Something that’s plagued the roster that other teams at their level have had is the ability to practice together under one roof. Scheduling scrims late at night, to accommodate players’ schedules and jobs, has its toll on the team, and the support staff is hampered by the distance. A long day of streaming for Félix “xQc” Lengye can lead to sub-optimal scrims, while Derek “Pizza” Johnson cutting back hours at his full time job to get an extra scrim block in, are among some of the difficulties the roster has had.

Overall though, Jerkkit felt that their experience under Denial was only a boon for the team. It allowed them to, “build character for our roster, for ourselves as coaches too, it really tested our mental fortitude.” As the team pushes forward to higher heights, they set their sights on growing and learning from their time with Denial and hope to find an organization that can give them the assets they need to take their next big step forward in the professional scene.

 

Hopes for YIKES! going forward?

 

Every team dreams of making it in the “big leagues,” and while that term isn’t quite accurate for many esports, it still holds true; every team reaches a point where they’re good enough to make it, and just want the chance to prove it fully. I asked the trio their hopes and aspirations for the squad. Not much of a surprise, given that the Overwatch League is materializing more, the unsigned roster hope to find an organization that can back them. “You’d love to have the financial support, the infrastructure, the equipment, the tools, when you need them you can get em.”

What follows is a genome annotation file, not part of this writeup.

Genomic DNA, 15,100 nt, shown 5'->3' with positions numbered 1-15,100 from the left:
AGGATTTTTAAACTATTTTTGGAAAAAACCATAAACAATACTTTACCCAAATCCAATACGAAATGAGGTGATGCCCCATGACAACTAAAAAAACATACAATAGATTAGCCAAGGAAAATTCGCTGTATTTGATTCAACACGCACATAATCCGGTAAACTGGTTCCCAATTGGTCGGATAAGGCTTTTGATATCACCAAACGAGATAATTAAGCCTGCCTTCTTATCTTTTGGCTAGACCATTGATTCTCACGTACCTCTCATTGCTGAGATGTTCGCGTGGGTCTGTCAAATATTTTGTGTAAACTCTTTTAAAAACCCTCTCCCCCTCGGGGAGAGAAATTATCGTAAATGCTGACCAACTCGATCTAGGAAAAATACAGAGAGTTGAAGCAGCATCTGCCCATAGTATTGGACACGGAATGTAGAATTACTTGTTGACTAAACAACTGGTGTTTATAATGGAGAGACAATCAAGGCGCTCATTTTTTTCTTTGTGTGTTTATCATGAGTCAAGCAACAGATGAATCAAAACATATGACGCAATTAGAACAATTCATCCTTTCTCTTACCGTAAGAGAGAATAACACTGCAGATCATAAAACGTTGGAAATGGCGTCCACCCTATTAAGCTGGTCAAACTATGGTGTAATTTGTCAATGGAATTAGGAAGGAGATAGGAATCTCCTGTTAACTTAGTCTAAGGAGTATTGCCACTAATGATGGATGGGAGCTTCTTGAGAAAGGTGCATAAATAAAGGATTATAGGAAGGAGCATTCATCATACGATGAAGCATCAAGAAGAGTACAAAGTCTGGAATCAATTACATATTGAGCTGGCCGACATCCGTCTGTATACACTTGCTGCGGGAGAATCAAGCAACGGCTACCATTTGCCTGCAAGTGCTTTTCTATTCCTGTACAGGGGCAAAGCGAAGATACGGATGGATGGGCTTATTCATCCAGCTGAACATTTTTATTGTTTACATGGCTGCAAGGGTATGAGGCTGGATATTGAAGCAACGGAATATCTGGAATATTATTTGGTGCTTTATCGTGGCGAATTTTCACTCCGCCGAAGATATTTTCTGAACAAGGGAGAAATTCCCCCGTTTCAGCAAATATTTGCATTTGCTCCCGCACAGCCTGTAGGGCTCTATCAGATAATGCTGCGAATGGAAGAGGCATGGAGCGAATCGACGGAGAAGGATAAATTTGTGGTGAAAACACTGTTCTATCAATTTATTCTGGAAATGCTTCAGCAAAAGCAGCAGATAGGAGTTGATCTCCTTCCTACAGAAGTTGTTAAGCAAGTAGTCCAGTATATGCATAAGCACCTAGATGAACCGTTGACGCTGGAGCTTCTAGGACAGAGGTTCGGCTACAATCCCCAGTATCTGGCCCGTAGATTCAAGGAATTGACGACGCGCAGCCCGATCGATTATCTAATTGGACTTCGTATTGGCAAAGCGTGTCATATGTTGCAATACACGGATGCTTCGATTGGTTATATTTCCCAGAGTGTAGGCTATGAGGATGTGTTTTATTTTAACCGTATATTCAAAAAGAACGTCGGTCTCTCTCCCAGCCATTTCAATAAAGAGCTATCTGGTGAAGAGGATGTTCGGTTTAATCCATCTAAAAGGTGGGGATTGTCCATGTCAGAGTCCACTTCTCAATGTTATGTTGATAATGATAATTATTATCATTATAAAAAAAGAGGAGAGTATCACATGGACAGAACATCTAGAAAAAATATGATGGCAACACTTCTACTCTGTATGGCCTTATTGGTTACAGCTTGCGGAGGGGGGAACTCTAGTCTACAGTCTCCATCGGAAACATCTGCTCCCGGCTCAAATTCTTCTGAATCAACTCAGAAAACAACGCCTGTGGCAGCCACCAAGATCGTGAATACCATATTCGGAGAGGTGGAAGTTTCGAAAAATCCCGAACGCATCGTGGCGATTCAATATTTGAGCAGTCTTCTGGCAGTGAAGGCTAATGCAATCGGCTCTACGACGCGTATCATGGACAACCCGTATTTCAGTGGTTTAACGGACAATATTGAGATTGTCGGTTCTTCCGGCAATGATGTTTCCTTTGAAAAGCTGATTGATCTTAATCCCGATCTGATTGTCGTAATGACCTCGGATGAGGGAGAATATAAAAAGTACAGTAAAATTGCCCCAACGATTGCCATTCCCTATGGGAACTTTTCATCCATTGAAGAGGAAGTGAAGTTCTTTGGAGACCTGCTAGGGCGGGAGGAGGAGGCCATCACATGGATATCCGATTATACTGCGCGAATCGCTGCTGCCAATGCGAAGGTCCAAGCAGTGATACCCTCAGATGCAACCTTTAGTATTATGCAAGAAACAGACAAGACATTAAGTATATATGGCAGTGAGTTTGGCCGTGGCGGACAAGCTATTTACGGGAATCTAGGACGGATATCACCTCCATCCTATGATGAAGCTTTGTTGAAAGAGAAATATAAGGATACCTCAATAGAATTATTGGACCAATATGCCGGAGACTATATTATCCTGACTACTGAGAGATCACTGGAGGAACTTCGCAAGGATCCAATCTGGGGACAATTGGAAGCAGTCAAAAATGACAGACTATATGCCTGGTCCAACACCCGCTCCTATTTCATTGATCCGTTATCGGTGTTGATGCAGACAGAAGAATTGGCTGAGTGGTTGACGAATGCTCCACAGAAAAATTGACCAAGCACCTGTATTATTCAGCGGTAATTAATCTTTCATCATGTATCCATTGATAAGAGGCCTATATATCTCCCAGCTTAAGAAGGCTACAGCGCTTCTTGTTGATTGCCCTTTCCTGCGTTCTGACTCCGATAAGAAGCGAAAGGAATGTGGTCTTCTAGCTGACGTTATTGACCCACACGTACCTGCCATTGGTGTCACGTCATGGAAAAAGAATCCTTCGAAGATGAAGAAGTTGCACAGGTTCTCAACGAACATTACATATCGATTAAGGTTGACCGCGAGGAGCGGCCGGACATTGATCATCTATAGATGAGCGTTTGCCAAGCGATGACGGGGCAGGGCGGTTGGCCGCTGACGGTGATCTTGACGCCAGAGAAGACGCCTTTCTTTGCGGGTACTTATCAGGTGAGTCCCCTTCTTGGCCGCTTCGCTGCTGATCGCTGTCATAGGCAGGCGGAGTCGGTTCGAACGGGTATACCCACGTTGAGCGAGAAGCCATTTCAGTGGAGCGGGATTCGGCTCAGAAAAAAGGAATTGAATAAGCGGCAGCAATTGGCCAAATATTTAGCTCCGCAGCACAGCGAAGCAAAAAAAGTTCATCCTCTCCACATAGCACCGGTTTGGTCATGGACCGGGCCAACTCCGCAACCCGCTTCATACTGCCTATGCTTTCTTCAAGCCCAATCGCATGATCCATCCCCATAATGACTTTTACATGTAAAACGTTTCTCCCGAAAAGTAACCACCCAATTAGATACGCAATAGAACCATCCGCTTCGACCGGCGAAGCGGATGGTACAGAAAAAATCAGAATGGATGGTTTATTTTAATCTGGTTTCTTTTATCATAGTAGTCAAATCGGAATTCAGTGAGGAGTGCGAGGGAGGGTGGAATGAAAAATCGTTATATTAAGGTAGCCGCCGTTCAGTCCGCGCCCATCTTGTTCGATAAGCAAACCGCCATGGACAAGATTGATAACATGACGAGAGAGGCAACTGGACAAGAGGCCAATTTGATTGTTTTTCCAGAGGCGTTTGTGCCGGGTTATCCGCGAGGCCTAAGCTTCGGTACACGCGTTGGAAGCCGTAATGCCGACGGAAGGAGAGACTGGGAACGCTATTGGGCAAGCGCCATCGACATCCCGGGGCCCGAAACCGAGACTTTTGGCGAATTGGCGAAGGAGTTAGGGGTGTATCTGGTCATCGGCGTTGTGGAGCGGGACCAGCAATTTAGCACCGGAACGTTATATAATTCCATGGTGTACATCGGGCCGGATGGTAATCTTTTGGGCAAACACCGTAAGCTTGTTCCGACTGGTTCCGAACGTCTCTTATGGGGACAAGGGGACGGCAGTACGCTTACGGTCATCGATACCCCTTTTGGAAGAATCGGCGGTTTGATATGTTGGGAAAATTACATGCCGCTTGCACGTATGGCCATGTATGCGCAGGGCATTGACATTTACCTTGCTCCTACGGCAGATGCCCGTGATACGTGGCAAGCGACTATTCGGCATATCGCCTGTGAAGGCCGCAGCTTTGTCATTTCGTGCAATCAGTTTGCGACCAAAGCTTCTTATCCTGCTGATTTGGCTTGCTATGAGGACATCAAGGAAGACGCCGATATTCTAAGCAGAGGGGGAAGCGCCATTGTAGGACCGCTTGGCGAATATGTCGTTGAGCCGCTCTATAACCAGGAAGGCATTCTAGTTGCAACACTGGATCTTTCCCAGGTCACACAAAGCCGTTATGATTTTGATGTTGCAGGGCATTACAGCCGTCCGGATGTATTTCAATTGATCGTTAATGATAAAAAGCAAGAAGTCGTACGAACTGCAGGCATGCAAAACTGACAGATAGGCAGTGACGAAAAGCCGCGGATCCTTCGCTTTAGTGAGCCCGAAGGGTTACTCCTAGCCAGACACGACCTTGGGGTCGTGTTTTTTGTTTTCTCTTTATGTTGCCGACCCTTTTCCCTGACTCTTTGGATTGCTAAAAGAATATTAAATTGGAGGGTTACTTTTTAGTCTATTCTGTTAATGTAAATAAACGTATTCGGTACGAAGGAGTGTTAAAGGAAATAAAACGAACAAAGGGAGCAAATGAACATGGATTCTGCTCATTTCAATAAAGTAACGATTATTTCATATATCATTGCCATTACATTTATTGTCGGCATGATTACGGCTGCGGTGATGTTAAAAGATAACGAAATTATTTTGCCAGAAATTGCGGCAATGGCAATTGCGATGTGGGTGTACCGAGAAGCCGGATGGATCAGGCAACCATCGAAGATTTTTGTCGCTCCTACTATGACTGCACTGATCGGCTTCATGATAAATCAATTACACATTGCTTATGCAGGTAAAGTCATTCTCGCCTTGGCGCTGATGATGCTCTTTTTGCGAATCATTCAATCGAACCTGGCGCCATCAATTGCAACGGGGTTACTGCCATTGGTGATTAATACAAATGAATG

Zachary “Sovereign” Bent, Builder of Humans.

Any support staff dreams of having access to the tools and equipment to improve their roster, particularly if that equipment isn’t something they have to stress about. Jerkkit noted the increasing complexity and difficulty of tracking Overwatch. With its ever changing meta and chaotic gameplay, it can be difficult for the team to get the kind of data they’d like. Noting his team’s struggles with the Tank meta, and their prowess in the more dive comp meta, “With those types of changes that shift so fast in Overwatch, it’s not like CSGO where there’s a set meta and set way or foundation to play the game. It’s not really going to change in a 180 degrees when a patch releases. That’s not the case for Overwatch.”

Sovereign’s hopes for the roster were a little more pointed. “I hope to build athletes. That’s my end goal. I want to facilitate the proper system of building an athlete that can play any game, not just Overwatch. I want to see them grow into humans [laughter] that are functioning.” Noting that in many esports scenes, early pro players had a tendency to fade into the background once they retired, not bringing away much from their esports career except having perfected their skill in a game.